Recently on the Human Capital Innovations Podcast, Heenle Turner, HR professional and Vice President of the consulting company All In, had a conversation with Jonathan Westover to discuss how companies can cultivate the best candidates for job openings.
“We all want a players, we all want five star employees. But it's a challenge right now to attract and then it's even more of a challenge to retain them and keep them around and engaged and really highly productive within our teams and within our workforce”. One of the best first steps to take is to “... be very specific in the details of your job posting and be clear about what it is you're looking for in your candidates and what expectations you have for them”. You need to share “... what your core values are and what your expectations are with your hires and with your candidates [to make] sure that we’re a right fit, like, not only for the skill set, but for the mindset as well.” Not doing this almost always results “... with a mismatch unless we just get super lucky”.
Another important aspect to developing job descriptions to find desired candidates is “... to be thoughtful about required versus desired qualifications. We artificially eliminate a huge number of potential people in the candidate pool depending on how we articulate that.” “If something is actually really required, by all means put that down. But if it's not actually required, don't list it.”
There are two main points that you want to avoid when developing a job listing. “You either have this generic posting that doesn't actually fit the current needs, and then you have people that go to the other extreme where it's so detailed, where they have so many requirements, that you're like, what person actually fits this?” You want a happy medium with telling your candidates what is expected of them while still allowing room for growth and creating a variety of options so you can choose the best option for the job. "So keep your distinction there and think about the type of person that you need in the role in terms of where their strengths are and that should be the work that they're doing."
You can listen to the full episode at innovativehumancapital.com/podcast, or anywhere you listen to your podcasts, just search “HCI Podcast”.
Read the full interview transcript below:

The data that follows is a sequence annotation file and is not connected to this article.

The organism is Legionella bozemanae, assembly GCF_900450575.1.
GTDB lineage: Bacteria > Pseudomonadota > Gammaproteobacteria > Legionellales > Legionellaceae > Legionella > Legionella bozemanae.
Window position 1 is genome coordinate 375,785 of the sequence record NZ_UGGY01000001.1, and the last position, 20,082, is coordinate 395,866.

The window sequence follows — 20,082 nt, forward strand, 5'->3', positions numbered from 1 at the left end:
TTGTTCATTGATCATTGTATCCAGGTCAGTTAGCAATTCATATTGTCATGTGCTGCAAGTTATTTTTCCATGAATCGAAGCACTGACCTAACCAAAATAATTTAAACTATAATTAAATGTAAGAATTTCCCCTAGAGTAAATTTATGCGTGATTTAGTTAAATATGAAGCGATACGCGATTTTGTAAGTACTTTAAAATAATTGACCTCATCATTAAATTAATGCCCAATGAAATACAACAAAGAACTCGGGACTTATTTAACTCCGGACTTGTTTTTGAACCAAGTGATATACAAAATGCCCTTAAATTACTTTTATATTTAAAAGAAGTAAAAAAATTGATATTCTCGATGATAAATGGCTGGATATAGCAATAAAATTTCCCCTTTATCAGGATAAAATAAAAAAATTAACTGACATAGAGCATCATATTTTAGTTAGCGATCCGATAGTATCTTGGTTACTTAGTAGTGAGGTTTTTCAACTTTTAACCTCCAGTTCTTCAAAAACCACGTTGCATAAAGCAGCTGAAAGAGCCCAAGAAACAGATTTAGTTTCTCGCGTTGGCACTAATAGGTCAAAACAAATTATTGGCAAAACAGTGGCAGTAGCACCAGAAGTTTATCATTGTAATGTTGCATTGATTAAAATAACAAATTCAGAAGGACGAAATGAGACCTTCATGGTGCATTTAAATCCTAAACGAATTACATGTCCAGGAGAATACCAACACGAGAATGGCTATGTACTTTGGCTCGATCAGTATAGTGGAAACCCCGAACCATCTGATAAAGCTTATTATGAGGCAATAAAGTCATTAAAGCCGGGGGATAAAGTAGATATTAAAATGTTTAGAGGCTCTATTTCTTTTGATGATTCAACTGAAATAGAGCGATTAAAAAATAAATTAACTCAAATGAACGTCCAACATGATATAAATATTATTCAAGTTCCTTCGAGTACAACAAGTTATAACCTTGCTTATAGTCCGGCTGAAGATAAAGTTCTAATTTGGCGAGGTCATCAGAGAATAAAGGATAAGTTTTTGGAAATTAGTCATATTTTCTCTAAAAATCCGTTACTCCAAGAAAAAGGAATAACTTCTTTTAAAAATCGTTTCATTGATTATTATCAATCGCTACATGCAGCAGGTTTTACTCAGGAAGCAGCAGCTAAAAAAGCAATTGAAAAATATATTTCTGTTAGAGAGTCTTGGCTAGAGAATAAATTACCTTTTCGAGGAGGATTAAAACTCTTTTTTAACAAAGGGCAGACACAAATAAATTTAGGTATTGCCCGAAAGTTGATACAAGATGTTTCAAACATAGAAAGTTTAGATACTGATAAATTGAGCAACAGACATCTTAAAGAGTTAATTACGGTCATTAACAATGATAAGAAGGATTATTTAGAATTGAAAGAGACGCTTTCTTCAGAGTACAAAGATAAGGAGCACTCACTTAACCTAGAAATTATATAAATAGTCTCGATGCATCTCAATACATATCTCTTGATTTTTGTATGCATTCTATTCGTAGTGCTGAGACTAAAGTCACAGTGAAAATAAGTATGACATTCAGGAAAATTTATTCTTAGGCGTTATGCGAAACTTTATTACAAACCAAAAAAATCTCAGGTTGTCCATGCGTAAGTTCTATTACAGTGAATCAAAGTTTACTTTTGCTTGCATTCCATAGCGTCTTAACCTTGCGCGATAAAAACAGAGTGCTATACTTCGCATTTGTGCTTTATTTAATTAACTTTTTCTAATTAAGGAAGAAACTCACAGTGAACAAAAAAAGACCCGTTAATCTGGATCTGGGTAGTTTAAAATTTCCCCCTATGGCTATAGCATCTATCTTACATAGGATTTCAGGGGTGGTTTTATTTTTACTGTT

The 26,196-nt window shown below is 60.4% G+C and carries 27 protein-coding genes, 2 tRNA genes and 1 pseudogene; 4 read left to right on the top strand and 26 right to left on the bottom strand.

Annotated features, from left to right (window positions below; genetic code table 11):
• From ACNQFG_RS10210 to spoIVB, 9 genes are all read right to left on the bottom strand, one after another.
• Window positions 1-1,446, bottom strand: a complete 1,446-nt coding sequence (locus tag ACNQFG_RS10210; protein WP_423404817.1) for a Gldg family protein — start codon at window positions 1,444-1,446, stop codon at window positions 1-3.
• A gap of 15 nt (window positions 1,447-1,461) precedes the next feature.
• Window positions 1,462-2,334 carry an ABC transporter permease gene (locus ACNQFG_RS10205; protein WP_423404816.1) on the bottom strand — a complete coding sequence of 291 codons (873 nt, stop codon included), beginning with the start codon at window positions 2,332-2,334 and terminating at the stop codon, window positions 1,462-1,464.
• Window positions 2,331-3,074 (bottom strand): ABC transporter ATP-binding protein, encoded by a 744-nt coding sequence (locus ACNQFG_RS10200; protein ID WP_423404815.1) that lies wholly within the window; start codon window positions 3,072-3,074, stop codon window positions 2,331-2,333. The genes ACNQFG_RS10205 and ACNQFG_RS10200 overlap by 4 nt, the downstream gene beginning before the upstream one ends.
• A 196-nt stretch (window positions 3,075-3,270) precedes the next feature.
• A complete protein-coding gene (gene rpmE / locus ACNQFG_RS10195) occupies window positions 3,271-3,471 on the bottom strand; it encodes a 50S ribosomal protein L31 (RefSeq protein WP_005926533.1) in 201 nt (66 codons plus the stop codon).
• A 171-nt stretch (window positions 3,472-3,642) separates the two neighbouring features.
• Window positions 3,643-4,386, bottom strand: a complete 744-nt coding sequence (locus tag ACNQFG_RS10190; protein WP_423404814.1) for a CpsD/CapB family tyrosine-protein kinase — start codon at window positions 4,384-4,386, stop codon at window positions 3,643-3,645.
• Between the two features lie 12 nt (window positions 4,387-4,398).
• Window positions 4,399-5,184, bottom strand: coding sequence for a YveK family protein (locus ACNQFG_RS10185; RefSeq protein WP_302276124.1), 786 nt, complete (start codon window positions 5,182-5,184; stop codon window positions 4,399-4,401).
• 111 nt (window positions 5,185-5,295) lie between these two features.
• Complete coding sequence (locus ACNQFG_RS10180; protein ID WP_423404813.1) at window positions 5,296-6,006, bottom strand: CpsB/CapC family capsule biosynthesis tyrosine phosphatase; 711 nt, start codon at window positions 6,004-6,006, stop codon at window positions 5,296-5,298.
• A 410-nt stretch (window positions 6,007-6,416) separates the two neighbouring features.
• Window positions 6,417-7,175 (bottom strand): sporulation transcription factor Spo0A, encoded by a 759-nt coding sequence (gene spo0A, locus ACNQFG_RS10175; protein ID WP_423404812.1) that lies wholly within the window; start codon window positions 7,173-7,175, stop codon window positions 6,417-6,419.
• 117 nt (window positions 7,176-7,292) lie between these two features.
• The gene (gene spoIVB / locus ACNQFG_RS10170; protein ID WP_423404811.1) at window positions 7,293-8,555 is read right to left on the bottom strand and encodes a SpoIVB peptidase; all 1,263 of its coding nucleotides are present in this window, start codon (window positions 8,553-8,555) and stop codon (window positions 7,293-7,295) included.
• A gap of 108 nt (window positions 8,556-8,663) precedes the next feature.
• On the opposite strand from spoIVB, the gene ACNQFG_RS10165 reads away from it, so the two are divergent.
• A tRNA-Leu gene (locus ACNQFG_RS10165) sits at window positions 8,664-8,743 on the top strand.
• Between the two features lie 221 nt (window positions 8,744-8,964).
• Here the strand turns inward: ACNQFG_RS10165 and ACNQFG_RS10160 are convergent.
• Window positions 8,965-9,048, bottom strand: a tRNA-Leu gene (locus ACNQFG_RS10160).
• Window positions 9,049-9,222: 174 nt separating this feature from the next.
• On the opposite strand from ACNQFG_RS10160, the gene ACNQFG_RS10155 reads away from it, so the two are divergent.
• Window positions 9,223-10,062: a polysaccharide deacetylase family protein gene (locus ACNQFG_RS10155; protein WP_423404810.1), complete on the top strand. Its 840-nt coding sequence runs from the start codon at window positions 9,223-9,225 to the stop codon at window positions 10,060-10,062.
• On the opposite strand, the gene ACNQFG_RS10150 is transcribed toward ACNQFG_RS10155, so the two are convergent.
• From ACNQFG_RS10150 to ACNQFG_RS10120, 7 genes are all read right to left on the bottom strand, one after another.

Welcome to the Human Capital innovations Podcast. Hi, thank you for having me. It is a pleasure to be with you. You're joining us from Southern California. I'm south of Salt Lake City in Utah, and today we're going to be talking about hiring practices and really focus in on what candidates are looking for in their future employer. So oftentimes we talk about this from the other angle. We talk about what employers are looking for and what they need. But in a tight labor market, I think it's also very essential that employers understand what the candidates want, what the candidates are looking for, and if they're not getting it. If you don't have a good holistic employee experience in your workplace, starting from the recruitment process, the hiring process and everything, then people will opt out, they'll go somewhere else and they have choice. So we're going to be exploring what candidates are looking for in their future employer and unpack that a bit as we get started. I wanted to share Keenall's Bio with everybody. Kenal Turner is a certified HR professional with a passion for helping businesses succeed. She has provided HR consulting services to more than 200 businesses varying in size and industry. And her experience in sales, customer service, and people management has uniquely positioned her to partner with entrepreneurs and business leaders to recruit and retain a team of their own. Five star employees. And I think that's what we all want. We all want a players, we all want five star employees. But it's a challenge right now to attract and then it's even more of a challenge to retain them and keep them around and engaged and really highly productive within our teams and within our workforce. Anything else that you would like to share with me or my audience by way of your background, your personal context before we dive on into the conversation? No, I think you said it well, and I think we can just jump right in. Okay, so let's start on the employer side. What would you be telling employers right now? What is like the top few pieces of advice that you would give them as they're going through the hiring process? If they're looking to hire great people, two things really come to mind. One is you really, as an employer, you really need to be very specific and intentional with your recruitment process. So be very specific in the details of your job posting and be clear about what it is you're looking for in your candidates and what expectations you have for them. And the goal really should be to attract people who are interested in meeting the requirements that you have. And the more specific and detailed you can be with what you need, the better. So, for example, we recommend using a job posting that includes the key, like three to five key responsibilities, plus what the success metrics are for those responsibilities. So being very specific and intentional with that job posting so that the people who apply for the role get a good understanding of what it is the needs are. And then people who read that job posting and look at that detail and are turned off by it, they're eliminated, they kind of self eliminate out. So that's like one big thing is be very specific. The second thing is really just to paint a good picture of what it is to work in your organization. So that means thinking through and sharing what your core values are and what your expectations are with your hires and with your candidates, about working together and being supportive to each other and how everybody kind of interplays and just making sure that we're a right fit, like, not only for the skill set, but only but for the mindset as well. Yeah, I love both of those and it's implicit in what you're saying. But perhaps if we step back even a little bit as you're trying to think about how to articulate those key components, that requires us to have a really clear understanding of what we need from this new employee that might join our team. And the reality is, what I see over and over and over again in organizations is they have kind of recycled job postings and so they might update them a little bit, but it's essentially kind of the same thing they've used for the last decade with little tweaks and updates along the way. And my question to them is, is this actually serving you and your organization, this version? Or can you start over from scratch sometimes and recreate something that actually is up to date that aligns well with the actual lived experience of employees in that position, working with those teams and what they're expected to do. There's so often a mismatch between what the posting is and says, even when it's detailed, and what the organization or the hiring manager actually needs and wants. And it's because they just don't even take the time to update things and to make sure it's well aligned. So if we want that alignment and we want to make sure we're actually actively seeking out the right people with the right fit, with the right skill sets, competencies and capabilities, that means we need to do our work upfront in terms of job analysis and just understanding what's actually needed before we get to the point of actually recruiting for that position. Otherwise, it's almost inevitable that we're going to end up with a mismatch unless we just get super lucky. Right. And another thing trend that I find with mishires is it does start from that job description and that initial hiring process or recruitment process where you see the person who's interviewing candidates prepping for the interview a few minutes before the person walks in, right. Or, you know, Googling interview questions or Googling things to ask in an interview or Googling, well, what should my job description look like? And it's a very interesting phenomenon because although it may seem like an easy thing to do, it's not really going to find what you're looking for. Right. You're not really looking for the generic, average, most common answer, which is what Google will provide you. You're looking for something more specific to your organization that truly is that perfect match. Yeah, it's just like we tell job seekers that you need to tailor your cover letter and resume to every job. Right. Same thing. Like, if you're an employer and you want to actually hire for good fit, you better not just be randomly Googling and trying to find generic postings or generic interview questions. You better be a little bit more sophisticated than that and be able to tailor specifically to your organization, your context, your needs. That does take more time and more work. And so that's why it often doesn't happen, because people are busy and they're doing a thousand things and, oh, by the way, yes, right now I have an interview I need to do. Okay, I got five minutes. Let me do something real fast. I understand why that happens. The decisions that we make in terms of bringing people onto our team. Those are big, far reaching decisions that cost the company a lot of money and will either help aid in the overall team dynamic and productivity and innovation of your team and bringing value to the market, or it could severely hinder your ability to do that. And so you want to get it as right as possible. It's never going to be perfect all the time, but if you are thoughtful and strategic and planning in advance, that can take a lot of the guesswork out of it, and it can make sure that you have that alignment that you were talking about a few minutes ago, which I agree is so, so important. Something else that I would just say in relation to this is we're thinking about that job analysis step and creating the job description and making sure there's that alignment and clear articulation of what the key metrics are and their key responsibilities. I think it's really important to be thoughtful about required versus desired qualifications. We artificially eliminate a huge number of potential people in the candidate pool depending on how we articulate that. And there's a lot of research on this. So let's take, for example, if we just look at gender bias and we look at gender differences men will tend if they if they see a posting that's interesting to them. Again, this is a generalization, but generally speaking if men see a position that's interesting to them and they check the box on, say, 40% to 50% of the required characteristics or competencies, they'll say, yeah, I'll go ahead and throw my name in the hat and see what happens. Women on average, they need to be able to check the box in 90 plus percent before they even feel like they can apply. And so if something is actually really required, by all means put that down. But if it's not actually required, don't list it. Maybe put it in suggested or recommended qualifications or whatever, but don't require it because we know that that's going to eliminate a lot of potential female applicants. And then if we talk about like, women of color or other diverse populations, they will end up self selecting out before you even get to have the chance to interview them. So if we're trying to cast a broad net and have this big funnel to bring in good people, let's make sure that we're doing what actually makes sense around those requirements. Another one that is kind of my own little pet peeve is it really bugs me when organizations have some arbitrary number of years of experience on a particular competency. Because I'm like, what does that actually mean? I could have five years of crappy experience doing X-Y-Z? That doesn't mean I'm any more capable or qualified than anyone else. It just means I have five years of crappy experience. Whereas you could have someone who has a year of awesome experience, someone who's a self starter, who's a learner, someone who's willing to has passion and energy and is willing to put in the work to do it well. I would, you know, every day of the week, I would rather have that second person than the first person. Yet because of the way we set up our systems, a lot of times we give preference to those other people who actually aren't going to help us succeed. So we need to just be thoughtful about all of that. Yeah. And another thing, like when I'm explaining your sort of when we talk about basic qualifying questions and kind of entry point into sort of the real, like at the pool of consideration, you really have to think about what's the minimum level of level of education or experience necessary. And a big, I think, point of confusion is people or probably a lot of business owners or managers look at the people on their team and they say, okay, well, this person has 15 years of experience, but they've been working for you for ten years, so I need somebody who has 15 years of experience. So for instance and that's just not the case, right? You have to think about what the job is and really understand if you need any experience at all or if anything is trainable, right? Especially when it comes to like, systems. Like you don't need experience using this, this or this. You could probably train somebody in that. So you have to distinguish between what it is you want. And oftentimes people just take something that they found on Google or to your point, something that they used ten years ago and just change the date and be like, oh, here we go. And they wonder why there's no candidates out there. And it's like, Well, I mean, there's candidates, but every job posting is exactly the same. Yeah. Or the other thing happens. So you either have this generic posting that doesn't actually fit the current needs, and then you have people that go to the other extreme where it's so detailed, where they have so many requirements, that you're like, what person actually fits this? This is like the unicorn kind of position that if you think you're actually going to get a decent pool of candidates with all of this long checklist wish list of things that you think the ideal candidate would have, well, guess what? Like, good luck, we're not in fairyland. You're not going to get that person. We have to have a reasonable level of specificity and clarity and alignment around what we need, but also not overly restricting and limiting ourselves in the pool of potential candidates we can get. And all of this gets communicated initially through that job posting. Once we get past that, then you start, hopefully you have a good screening process, a good interviewing process, all of those things, and then eventually a good on boarding process and such. Let's switch the script a little bit now and look at it from the other point of view, from the candidate point of view. Because again, today it's a tight labor market. So potential employees and potential workers, they have more power, they have more voice, they have more options, they can go a lot of places, especially if they're talented and skilled, they have a lot of options. And companies are really fighting over these people who are really great. So what do you see these top candidates? What are they looking for in this future employer? Because just like in an interview process, as an employer, I'm interviewing somebody that might work for me. Hopefully there's a good fit. But on the other side, and I tell my students this all the time, you are interviewing the company just as much as they're interviewing you, and you are looking for a fit also because you don't want to pigeonhole yourself or have your career derail because you end up working for a Crummy boss, for a Crummy organization. So it does go both ways. What types of things do you see candidates really looking for in their future employer? There's two main things that come to mind. One is they're looking for that sense of community, right? So we're all human and we all want to belong and have a community. So we have our home community, right, that we may have a family, a spouse, maybe we have kids and we have a little community that we form there and we have a kind of good trend going with food and adventures and such. And then we have our college friends that we occasionally talk to, but there's this connection there that is kind of a lifelong connection. And now we're looking for our work community and we're looking to have a best friend at work and another community that we're part of. So that's one area where people are, I think are looking for the right people to spend their time with. And I feel like especially now postcovid people had a little bit more experience spending maybe more time with their family and maybe they saw that their community at work wasn't as awesome and maybe not worth being away from their other community. So let's see if we can find something that's a better fit. Let's see if there is something out there that works a little bit better for me. And then the second thing I think they're looking for is they do want to. It's the sudden epiphany that wow, time is limited, time is something I do need to value. Should I really be doing something that I absolutely love? And the truth is, yeah, probably. So they're looking for a little bit more of a better fit. I've had several conversations over the last few weeks where a friend that I know said my boss told me that we may be calling everybody back into the office, it may become a mandatory thing over the next month or so. And he said, okay, well, just full transparency, if that happens I'll be putting in my retirement papers. Because he's like, it's just not worth it. Like driving for 2 hours, Bay Area traffic for what? Really, for what? So a lot of reflection I think has happened over the last few years that has impacted the output of, I think humans in general and it's trickling into the workplace. Yeah. So as you're describing that, what I'm hearing is that candidates are looking for of course, ongoing flexibility in how, when, where they do their work. So whether that's hybrid, remote, in person, whatever everyone's desires and needs are different excuse me, in relation to that. And so they want that kind of flexibility. They also want work that they derive meaning and purpose from. So they don't want to do mindless work. And where people may have, a few years ago even been like OK, I'm willing to pay my dues, I'm willing to do this crummy work, this mindless work, it's soul sucking, but I'll put in my time. The organization will see my commitment to them, my loyalty, I'll be rewarded etc. And that's not playing out. They just kind of keep on getting piled on and especially as there's been a tight labor market and people leaving and you're not able to replace everybody, people's burdens get deeper and heavier and heavier, deeper, deeper and so the burnout gets higher and people are just saying no, this just isn't worth it. I'm not going to endlessly put out more effort, time and energy for an employer that actually has no commitment or loyalty to me. And so they're reevaluating and they're taking stock of what's most important and so they want stuff that's meaningful, that's purposeful that's going to help them develop in their career and they expect that from their employer. And if they're not getting it, they're probably going to leave or at least they're going to recalibrate their effort. That gets into the whole conversation around quite quitting and such. I think it's also just super important to recognize as we think about what candidates are wanting right now, that of course we make generalizations across like age cohorts and there's some insights that come from that. But we also need to just recognize that everyone's different, everyone's an individual. And so we need to have ongoing conversations with our people as leaders. We need to talk with our existing people, have stay interviews, try to understand why they're there, what they need, what they want, so that they hopefully don't leave, so we can support them. That also give us better insight as to what we need to be communicating to potential people who might join our team so that we can enhance the employee experience, so that we can become an employer of choice. So that people, top notch people will want to come to us and word spreads. I mean there are platforms out there, glass door reviews, et cetera. Like there are ways that people share that information. People know the great places to work. They know the crummy places to work. And you better be thinking about that and putting in the time and the effort to make your place a place where people want to be, where they want to stay, where they're going to actually suggest to a friend, hey, come work with me at this place because it's awesome. And you'll actually start to build that reputation, and it will be easier for you to get great people. Candidates want to work in a place like that. They want to work in a place where they get excited to get up in the morning to go to work, to do something really cool, where they feel supported, where they have the resources they need to do cool things. And that's not to say that nobody expects to love everything they do. 24/7 they know that you go to work and they're going to be sometimes you have to do stuff you don't like no one's suggesting that and this is a straw man. I hear people say like oh this entitled younger generation, they just want to have their cake and eat it. Too. Nobody's suggesting that. Everyone knows that there's stuff you're going to have to do in any job that you don't love. But if it's so out of whack where you're doing like 90% of stuff you hate and only like 10% of stuff that is filling and energizing, you're not going to keep that person and the story if you can find ways to redesign the work and balance that out a little bit. So, yeah, people are doing stuff that maybe it's not their favorite, maybe it's not what they love to do, but it needs to get done. Okay. Design work in such a way that those things can happen, but that every day someone has a chance to do energizing activities, soul filling rather than soul sucking activities, so that they get reinvigorated in the work that they're doing. I mean, and you really need to make, I think another, I think another thing to consider, too, is, is the person the right fit for the role? Because somebody who is a math major, actual science major, you know, people who like patterns and numbers, like they can sit and spend all day on a spreadsheet and work through that. And that is invigorating and that is exciting. Not for me, but for some people it is. If you have the wrong person and if you have the right person but they're in the wrong seat, you know, you're going to struggle and it's going to be a mismatch. And to your point, too, you can't overwhelm the person and give somebody who loves numbers and spreadsheets and such and put them on a sales call and be like, oh, you're also going to be responsible for sales. So keep your distinction there and think about the type of person and that you need in the role in terms of where their strengths are and that should be the work that they're doing. And in some cases, if your roles evolve, then you should be doing some type of evaluation to see if there's another area where the person might be a better fit. And if it's not a good fit, then that's okay, too, because I don't think putting somebody completely out of their preference zone is a solution because it's going to inevitably lead to an unsatisfied person. Right? Yeah, absolutely. So ultimately, let's again think about the needs of the individual, have that open communication. And this isn't, I guess, part of what I'm hearing you say, and what I also am trying to reinforce is this isn't a stagnant thing. It's like, okay, we have a job, we have a posting. It's going to be adjusted slightly over time. We're going to hire a person, they're just going to do these things and that's just going to stay the same. That's not the world we live in. Things evolved, things evolve rather rapidly. And so if we're not doing regular analysis and redesign of work and realignment, then we're going to end up with mismatches. Even if the person hired for the position was a perfect match five years ago, that doesn't mean they're a perfect match today or in a year from now. So we need to constantly be thinking about that and the shifting and evolving roles and duties and tasks that people need to perform. And yeah, let's give those people that are data wonks. Let's give them more opportunity to do the data stuff. Those people who are people, people who are salespeople, let's give them the opportunity to do those things while also perhaps reinvesting in our people so that they're getting the reskilling and upskilling attention needed so that they can grow into a shift, you know, perhaps an evolving role or shifting role or new opportunities. I'm an introvert. I'm not a salesperson. I'm passable. Like, I can have those conversations with people. I can do things reasonably well. But I'm never going to be a great salesperson. I know that about myself. I need to be passable, I need to be competent, but I'm never going to be great at it. So let me focus on the areas of my strength to make those even stronger. Let me reinforce the areas of my weakness so that I can at least not be a detractor from other people and then look for alignment. And if you're investing in your people, if you're helping them develop themselves, that's also going to help you bring more meaning and purpose into the work that they're doing. Even if they're doing stuff that maybe they don't love right now because they see that there's going to be future opportunities because of these new skills that they're developing. This is the world of work that we're in. This is the world of work that this is the reality that we have to respond to if we're going to attract and retain really great people. Well, this has just been a great conversation. I know at the time I need to let you go here in just a minute. But before we wrap things up, I wanted to give you a chance to share with the audience how they can connect with you, find out more about your work, and then give us a final word on the topic for today. Sure. So if you would like to contact me, please send me an email and you can add my email to your show notes. You can also text higher rate to four one, one, three, two, one. And that will give you some great resources on all about attracting and recruiting for the best of the best. So just go ahead and check that out. And that was higher, right? The 41132 one. And my last big piece of advice here for those recruiting today is when you ask a question to your candidate, give them time to respond. So try your best not to feed them the answer. Try your best to be comfortable with that awkward silence and let your candidates respond so you can hear what they have to say. I love it. Thank you so much. It's been a real pleasure. I encourage my audience to reach out and get connected, find out more about what you know can do for you. And as always, I hope everyone can stay healthy and safe, that you can find meaning and purpose at work each and every day, and I hope you all have a great week.